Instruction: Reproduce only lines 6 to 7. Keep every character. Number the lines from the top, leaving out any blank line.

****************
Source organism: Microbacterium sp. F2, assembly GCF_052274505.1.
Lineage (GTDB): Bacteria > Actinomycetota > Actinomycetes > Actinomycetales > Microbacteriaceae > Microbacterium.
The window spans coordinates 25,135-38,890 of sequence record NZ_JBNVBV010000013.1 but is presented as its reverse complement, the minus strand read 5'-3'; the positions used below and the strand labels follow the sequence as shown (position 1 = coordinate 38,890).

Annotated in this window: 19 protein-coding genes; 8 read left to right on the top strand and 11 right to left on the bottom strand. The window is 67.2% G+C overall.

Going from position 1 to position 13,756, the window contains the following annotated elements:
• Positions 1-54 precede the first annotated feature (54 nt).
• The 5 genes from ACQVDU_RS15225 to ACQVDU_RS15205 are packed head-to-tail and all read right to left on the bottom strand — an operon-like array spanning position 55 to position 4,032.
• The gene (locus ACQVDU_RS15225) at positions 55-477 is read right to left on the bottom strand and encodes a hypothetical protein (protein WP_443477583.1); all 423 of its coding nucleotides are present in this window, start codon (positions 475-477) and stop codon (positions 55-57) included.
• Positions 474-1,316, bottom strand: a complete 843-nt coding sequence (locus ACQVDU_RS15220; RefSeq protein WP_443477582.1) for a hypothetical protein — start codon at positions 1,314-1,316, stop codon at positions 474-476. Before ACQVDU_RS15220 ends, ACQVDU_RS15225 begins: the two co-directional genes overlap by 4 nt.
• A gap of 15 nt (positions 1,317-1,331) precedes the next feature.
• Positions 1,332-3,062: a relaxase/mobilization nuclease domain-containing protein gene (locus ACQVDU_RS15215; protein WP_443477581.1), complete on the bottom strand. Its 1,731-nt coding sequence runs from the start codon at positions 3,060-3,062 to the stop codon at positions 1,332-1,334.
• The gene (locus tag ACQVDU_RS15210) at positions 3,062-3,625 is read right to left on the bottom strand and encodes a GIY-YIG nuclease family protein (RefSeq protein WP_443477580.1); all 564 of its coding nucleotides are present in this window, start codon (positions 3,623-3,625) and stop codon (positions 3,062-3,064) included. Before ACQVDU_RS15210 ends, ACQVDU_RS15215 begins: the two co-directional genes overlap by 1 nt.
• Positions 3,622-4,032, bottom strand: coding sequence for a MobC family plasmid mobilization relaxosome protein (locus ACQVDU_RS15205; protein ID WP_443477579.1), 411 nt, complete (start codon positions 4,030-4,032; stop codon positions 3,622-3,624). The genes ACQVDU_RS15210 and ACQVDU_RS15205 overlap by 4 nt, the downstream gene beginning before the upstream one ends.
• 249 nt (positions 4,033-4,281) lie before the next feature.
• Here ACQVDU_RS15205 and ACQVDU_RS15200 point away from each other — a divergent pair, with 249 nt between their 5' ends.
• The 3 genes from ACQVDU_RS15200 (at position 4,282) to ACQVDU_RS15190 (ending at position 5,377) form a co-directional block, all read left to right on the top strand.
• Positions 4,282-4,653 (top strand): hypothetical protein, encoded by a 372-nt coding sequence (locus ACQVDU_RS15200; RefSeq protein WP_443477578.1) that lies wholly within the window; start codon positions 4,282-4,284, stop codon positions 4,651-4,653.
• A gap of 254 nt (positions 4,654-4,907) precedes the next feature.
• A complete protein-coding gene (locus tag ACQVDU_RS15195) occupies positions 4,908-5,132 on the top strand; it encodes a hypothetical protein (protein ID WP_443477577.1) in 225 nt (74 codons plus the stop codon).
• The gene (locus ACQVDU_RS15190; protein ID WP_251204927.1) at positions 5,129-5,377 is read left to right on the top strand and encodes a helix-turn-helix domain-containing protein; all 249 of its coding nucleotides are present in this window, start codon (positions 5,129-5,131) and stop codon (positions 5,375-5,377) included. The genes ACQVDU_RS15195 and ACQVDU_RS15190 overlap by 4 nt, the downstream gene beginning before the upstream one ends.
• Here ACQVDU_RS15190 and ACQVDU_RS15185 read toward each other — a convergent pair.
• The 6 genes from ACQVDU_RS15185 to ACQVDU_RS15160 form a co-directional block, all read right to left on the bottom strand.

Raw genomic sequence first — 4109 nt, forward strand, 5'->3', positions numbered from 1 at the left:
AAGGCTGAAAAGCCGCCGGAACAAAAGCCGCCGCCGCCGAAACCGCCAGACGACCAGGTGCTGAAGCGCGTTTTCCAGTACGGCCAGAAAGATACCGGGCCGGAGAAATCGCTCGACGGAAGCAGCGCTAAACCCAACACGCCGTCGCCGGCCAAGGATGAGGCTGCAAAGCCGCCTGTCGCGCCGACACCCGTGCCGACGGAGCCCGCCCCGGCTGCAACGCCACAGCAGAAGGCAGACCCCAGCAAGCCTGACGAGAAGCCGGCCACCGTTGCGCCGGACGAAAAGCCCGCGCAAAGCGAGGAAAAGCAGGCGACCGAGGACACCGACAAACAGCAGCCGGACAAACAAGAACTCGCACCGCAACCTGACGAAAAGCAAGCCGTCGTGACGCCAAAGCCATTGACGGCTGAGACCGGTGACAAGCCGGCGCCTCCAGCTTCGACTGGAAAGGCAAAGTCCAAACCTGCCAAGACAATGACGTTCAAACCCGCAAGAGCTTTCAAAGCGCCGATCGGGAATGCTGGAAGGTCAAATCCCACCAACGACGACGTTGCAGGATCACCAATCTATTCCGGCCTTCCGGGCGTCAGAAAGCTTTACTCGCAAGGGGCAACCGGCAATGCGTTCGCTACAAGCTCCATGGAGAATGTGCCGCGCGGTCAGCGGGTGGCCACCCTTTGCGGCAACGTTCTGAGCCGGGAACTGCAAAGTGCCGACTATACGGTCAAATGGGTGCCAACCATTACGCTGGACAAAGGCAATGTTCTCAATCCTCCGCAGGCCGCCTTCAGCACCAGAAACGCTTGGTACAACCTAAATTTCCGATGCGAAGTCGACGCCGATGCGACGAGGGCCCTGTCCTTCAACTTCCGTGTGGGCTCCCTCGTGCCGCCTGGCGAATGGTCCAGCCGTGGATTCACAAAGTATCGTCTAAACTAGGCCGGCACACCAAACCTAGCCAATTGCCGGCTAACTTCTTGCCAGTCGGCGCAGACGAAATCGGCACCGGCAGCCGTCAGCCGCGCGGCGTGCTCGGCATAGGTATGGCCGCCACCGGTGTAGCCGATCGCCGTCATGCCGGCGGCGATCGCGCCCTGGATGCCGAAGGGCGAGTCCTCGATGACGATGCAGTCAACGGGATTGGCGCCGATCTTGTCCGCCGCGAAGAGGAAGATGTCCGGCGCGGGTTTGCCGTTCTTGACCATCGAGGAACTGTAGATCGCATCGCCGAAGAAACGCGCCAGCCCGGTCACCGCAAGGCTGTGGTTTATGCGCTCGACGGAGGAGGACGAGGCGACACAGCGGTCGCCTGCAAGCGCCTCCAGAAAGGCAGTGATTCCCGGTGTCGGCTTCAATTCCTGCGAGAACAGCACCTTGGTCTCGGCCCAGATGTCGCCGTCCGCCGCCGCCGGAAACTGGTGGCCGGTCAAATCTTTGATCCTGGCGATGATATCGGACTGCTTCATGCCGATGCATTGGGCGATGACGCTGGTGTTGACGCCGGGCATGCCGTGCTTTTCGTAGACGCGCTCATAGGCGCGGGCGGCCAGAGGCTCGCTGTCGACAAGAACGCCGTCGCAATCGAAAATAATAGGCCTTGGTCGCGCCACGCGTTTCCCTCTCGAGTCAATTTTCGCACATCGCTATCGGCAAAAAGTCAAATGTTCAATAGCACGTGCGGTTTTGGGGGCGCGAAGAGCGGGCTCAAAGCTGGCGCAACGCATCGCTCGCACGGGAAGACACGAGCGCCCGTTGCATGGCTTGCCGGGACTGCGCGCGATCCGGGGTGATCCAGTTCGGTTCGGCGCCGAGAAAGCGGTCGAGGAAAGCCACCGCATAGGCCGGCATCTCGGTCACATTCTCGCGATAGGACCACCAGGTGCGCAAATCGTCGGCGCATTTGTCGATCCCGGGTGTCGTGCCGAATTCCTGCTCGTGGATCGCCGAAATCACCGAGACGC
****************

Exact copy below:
• Positions 1-54 precede the first annotated feature (54 nt).
• The 5 genes from ACQVDU_RS15225 to ACQVDU_RS15205 are packed head-to-tail and all read right to left on the bottom strand — an operon-like array spanning position 55 to position 4,032.